1841: Steven’s mill shipped its first lumber. Other mills where started in the area. One of these was the result of a dam being built on the Eau Claire River some time in the 1840’s. The Eau Claire feeds the Wisconsin River at Schofield. In 1883 the mill and dam where purchased from the Schofield family.

1842: Steven’s built a second mill which was sold to John Clarke in 1860.

1843: Steven’s, at the point of bankruptcy, sold his share of the first mill to his St Louis partners and moved south. McIndoe later bought this first mill and moved it downstream to Plumber Island. After the 1872 death of McIndoe, Alexander Stewart purchased this mill.

1845: Walter McIndoe first came to Big Bull Falls. He was the first to come to the area with the idea to make it a home rather than others who came only for profit. McIndoe, more than any other is responsible for the development of Wausau.

1845: The “town” of Big Bull Falls was “organized”.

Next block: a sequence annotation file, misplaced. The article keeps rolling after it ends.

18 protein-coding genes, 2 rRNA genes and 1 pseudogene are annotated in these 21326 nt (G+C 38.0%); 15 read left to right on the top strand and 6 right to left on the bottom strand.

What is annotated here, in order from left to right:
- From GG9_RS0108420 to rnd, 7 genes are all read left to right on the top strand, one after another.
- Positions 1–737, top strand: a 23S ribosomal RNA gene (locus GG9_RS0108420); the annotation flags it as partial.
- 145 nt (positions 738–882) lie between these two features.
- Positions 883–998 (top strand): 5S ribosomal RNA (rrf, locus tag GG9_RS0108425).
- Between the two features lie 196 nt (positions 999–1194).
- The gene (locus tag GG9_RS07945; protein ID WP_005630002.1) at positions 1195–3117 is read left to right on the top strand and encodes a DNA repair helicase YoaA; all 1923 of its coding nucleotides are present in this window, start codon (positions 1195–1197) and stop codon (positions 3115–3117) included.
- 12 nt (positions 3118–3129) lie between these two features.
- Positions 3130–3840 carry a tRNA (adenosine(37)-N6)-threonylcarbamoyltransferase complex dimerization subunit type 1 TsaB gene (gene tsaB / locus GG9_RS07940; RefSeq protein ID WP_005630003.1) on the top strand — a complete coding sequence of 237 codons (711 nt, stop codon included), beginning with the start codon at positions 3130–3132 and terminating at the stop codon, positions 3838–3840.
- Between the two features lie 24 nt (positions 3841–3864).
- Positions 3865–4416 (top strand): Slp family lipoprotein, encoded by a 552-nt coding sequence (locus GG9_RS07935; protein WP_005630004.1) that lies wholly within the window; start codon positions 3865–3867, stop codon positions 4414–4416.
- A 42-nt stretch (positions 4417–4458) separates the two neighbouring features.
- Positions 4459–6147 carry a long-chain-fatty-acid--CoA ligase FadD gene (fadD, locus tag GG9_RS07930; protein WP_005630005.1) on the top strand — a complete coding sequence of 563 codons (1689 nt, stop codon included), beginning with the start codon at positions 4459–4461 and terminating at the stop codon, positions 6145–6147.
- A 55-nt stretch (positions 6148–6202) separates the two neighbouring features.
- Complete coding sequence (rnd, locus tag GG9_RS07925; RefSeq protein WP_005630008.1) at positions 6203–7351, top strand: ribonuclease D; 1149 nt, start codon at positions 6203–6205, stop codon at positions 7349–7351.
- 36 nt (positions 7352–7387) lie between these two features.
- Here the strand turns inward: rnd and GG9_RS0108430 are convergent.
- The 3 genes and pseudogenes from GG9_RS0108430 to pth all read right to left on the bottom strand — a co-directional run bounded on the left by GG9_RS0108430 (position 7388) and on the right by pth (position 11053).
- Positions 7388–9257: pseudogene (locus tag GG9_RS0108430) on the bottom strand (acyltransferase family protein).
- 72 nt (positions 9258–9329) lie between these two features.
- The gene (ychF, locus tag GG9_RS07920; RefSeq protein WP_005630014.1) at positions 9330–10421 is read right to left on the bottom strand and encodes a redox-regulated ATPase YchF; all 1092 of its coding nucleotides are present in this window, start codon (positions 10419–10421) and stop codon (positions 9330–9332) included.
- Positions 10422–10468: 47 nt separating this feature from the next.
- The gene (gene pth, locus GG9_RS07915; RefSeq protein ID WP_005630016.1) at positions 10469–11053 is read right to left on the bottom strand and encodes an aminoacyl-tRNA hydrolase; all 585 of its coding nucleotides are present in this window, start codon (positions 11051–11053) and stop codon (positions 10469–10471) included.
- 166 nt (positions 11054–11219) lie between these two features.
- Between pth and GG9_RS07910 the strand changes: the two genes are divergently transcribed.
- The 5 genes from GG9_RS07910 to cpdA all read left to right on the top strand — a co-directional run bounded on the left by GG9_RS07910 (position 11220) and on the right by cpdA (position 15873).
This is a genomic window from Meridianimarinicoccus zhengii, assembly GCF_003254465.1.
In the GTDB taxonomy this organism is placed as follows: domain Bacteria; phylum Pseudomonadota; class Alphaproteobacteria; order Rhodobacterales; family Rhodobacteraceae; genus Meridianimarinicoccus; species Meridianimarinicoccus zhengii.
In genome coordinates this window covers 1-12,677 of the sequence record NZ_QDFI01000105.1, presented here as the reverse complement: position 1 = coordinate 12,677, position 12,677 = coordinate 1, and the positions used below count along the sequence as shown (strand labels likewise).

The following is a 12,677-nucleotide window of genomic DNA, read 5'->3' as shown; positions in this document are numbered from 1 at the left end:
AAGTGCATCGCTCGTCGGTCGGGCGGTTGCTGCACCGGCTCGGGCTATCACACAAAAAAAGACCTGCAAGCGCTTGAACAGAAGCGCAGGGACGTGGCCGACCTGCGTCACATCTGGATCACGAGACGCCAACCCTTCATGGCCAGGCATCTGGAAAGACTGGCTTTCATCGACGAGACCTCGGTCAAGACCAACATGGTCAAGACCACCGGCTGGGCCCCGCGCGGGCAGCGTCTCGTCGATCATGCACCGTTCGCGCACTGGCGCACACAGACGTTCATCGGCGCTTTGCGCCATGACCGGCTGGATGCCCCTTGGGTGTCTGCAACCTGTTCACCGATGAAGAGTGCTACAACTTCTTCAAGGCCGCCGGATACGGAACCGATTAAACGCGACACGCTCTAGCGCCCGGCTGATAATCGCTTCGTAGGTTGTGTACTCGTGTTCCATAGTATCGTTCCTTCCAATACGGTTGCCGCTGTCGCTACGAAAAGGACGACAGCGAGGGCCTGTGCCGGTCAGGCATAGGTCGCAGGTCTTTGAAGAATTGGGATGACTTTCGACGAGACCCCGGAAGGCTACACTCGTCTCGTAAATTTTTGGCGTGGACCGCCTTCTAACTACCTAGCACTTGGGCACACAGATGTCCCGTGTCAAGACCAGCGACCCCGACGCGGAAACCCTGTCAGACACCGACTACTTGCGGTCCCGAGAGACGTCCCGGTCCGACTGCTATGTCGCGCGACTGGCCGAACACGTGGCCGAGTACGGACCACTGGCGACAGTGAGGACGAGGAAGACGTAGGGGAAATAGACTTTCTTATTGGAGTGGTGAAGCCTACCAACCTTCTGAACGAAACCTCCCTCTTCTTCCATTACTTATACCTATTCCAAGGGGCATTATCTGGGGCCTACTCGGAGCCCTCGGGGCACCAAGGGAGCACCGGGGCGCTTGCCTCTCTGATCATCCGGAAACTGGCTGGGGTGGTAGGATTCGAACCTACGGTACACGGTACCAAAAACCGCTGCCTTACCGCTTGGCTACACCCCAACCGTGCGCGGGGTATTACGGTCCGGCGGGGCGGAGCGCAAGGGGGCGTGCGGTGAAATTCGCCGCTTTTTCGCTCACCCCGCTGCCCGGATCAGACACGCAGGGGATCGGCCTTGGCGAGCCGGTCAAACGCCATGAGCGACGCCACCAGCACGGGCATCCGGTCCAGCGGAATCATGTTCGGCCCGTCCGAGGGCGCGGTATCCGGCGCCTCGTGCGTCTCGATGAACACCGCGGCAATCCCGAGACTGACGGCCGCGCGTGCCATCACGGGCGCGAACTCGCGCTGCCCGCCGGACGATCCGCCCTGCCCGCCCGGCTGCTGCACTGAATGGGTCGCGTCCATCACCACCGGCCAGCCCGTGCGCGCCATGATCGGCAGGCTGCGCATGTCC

1845: Henry Moore, the first white child born in the settlement of Big Bull Falls, is born to James Moore and his wife. Moore, ex-New Yorker and ex-preacher, had came to Big Bull Falls to help Stevens run his sawmill.

1845: The John Le Messumer family arrives, bringing with them three cows, the first ever brought to what would become one of the leading dairy areas in Wisconsin.

1846: Probably the first Hotel was built, now razed, its was on First Street between Forest and Jackson Street

1848: Wisconsin became a state, and Walter McIndoe was elected to the state Assembly.

1849: The first area constable was elected to keep order when lumberjacks visited town.